BGSU prof & family teach, learn during African sojourn PDF Print E-mail
Written by DAVID DUPONT Sentinel Arts & Entertainment Editor   
Wednesday, 04 December 2013 11:04
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BGSU Professor Matt Kutz poses with students in Rwanda. (Photos Provided by Matt Kutz)
Matt and Angie Kutz loved the vicarious adventure offered by "House Hunters International."
But the Perrysburg couple's sense of adventure extends beyond watching the Home and Garden TV show.
Early this year the Kutz family, including sons Nathan, 12, and Jonathan, 10, spent six months in the central African nation, of Rwanda.
Matt Kutz, who teaches athletic training and is coordinator for clinical education at Bowling Green State University, received a Fulbright Fellowship to teach at the Health Institute in the Rwandan capital of Kigali.
Being "adventurous," the couple decided the whole family would accompany him. That necessitated finding living quarters.
As a fan of the "House Hunter" program, Matt Kutz gave the show's producers a call. Sure enough they were interested. And they filmed an episode that will air tonight at 10:30.
That bit of show business was just a small part of the adventure of living in Rwanda for the family of four.
The country still lives in the shadow of the genocide of 1994, when ethnic attacks claimed as many as 1 million ethnic Tutsis, about 20 percent of Rwanda's population.
Almost 20 years later, the country still suffers from the effects.
Rwanda's health care providers, he said, did not know how to treat simple sports injuries. They are more used to the traumas caused by violence, including amputations.
"They're still a very hurting people," Angie Kutz said.
When the anniversary of the slaughter arrived, it was marked by ceremonies including graphic images and videos of what happened.
Angie said she once asked someone why they do this, and she was told: "We don't forget so it never happens again."
The pain of reliving the genocide is worth it if it saves another generation from experiencing it.
Angie Kutz home schooled the couple's sons. They would regularly travel to a rural school to teach English.
Classes were taught by a teacher standing at a blackboard with the single piece of chalk.
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Matt and Angie Kutz spent six months starting in January in Rwanda.
The Rwandan children, she said, have little to play with, no balls or even simple card matching games.
So the boys taught their peers how to play organized games and sports.
The impact of their visits came home to Angie Kutz during one visit. The week before she'd read aloud a Little Critter book. On returning to the class, a little girl came and sat on her lap. Having only heard the book once, read in a language she didn't know, the girl recited it back word for word to Angie Kutz.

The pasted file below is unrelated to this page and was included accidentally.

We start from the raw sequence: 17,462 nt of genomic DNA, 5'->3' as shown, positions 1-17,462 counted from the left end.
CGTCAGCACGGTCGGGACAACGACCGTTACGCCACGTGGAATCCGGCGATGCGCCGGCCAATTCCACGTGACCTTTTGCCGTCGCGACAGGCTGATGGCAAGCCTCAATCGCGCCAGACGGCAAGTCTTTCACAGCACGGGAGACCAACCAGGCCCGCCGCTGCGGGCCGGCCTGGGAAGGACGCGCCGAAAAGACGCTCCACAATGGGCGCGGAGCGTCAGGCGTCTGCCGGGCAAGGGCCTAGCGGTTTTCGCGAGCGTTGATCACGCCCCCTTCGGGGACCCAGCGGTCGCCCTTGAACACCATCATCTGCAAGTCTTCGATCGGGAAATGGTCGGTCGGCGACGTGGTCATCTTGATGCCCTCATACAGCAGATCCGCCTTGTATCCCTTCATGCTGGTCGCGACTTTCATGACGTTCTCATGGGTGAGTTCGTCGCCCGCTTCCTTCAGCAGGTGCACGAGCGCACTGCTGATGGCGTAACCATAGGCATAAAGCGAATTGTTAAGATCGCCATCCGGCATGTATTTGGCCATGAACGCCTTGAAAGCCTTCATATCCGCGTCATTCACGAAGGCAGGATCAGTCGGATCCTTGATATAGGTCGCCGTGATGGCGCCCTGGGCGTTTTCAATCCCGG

"It was very humbling," she said.
Matt Kutz was teaching basic sports medicine in the Health Institute's school of physical therapy. Sports medicine, he said, was "very much a new concept."
They were not used to dealing with otherwise healthy people who hurt themselves playing sports. They would treat them in the most aggressive way, when less invasive therapy was called for.
They still used treatment, especially applying heat, that had long been discredited elsewhere.
That outdated treatment was not surprising given their lack of information.
The BGSU professor said his office library was better stocked with books on physical therapy than the school's library. They still relied on a dial-up internet connection, and that, he was told, was a great improvement over what they had just a few years ago.
But the nation is interested in developing sports. President Paul Kagame "is a real proponent of national identity" as a way healing the nation's wounds, Matt Kutz said. "One of the things he decided would help facilitate that national identity is sports."
But before all this, the Kutz family had to find a home.
What will air on "House Hunters International" is actually a reenactment of the family's home search filmed two months after the fact.
The couple was surprised at the options. That imagined the housing would be more primitive, but Matt Kutz likened Kigali to Detroit, though the traffic laws were "more suggestions."
They looked at more than 20 homes. Many are compounds unto themselves with gates and enclosed yards. The entrances are guarded.
"It was a little eerie, but reassuring," he said.
But even the more palatial homes had the hallmarks of Third World living - daily electrical blackouts, water not fit for drinking and no laundry facilities.
Laundry had to be hand-washed in a single sink.
The family ended up in an apartment on the outskirts that was specifically decorated and equipped to make Western expatriates feel at home. A washing machine was actually provided for the last couple months. The day of its arrival, said Matt Kutz, was like Christmas.
The family had to deal with a language barrier. French is one of the official languages, a reflection of the country's colonial heritage. Angie Kutz speaks some French, so that helped with Rwandans who had some education.
But the dominant tongue is Kinyarwanda. She made an effort to learn basic phrases.
The effort pleased Rwandans, she said.
Being able to go to the market by herself and buy oranges was a major accomplishment, she said. "It felt wonderful that you could experience that culture and grow from it."
Though they were a little nervous about the impending Rwandan sojourn Nathan and Jonathan enjoyed their time there, their mother said. They and their parents are already considering returning to Rwanda at some point.
Last Updated on Wednesday, 04 December 2013 11:17
 

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